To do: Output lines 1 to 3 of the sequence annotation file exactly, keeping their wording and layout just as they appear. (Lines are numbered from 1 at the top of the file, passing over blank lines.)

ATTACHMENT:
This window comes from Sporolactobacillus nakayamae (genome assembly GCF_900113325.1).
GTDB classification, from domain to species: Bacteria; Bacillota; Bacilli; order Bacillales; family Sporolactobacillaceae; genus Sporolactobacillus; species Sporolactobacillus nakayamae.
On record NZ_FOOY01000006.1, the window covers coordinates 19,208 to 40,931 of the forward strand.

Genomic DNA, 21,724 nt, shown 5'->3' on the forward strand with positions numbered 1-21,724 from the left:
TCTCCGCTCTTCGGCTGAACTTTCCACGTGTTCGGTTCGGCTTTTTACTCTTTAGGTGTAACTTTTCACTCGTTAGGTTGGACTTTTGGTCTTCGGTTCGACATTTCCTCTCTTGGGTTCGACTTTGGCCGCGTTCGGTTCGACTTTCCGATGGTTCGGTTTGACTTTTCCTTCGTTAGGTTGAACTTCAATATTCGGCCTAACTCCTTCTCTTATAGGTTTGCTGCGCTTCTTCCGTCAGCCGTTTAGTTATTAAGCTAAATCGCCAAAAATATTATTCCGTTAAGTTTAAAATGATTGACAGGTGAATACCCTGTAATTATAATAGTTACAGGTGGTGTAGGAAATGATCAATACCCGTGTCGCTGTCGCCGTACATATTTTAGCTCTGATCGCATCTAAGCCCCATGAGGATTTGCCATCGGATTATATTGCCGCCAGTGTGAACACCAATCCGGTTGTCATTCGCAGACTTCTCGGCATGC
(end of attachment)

This window comes from Sporolactobacillus nakayamae (genome assembly GCF_900113325.1).
GTDB classification, from domain to species: Bacteria; Bacillota; Bacilli; order Bacillales; family Sporolactobacillaceae; genus Sporolactobacillus; species Sporolactobacillus nakayamae.
On record NZ_FOOY01000006.1, the window covers coordinates 19,208 to 40,931 of the forward strand.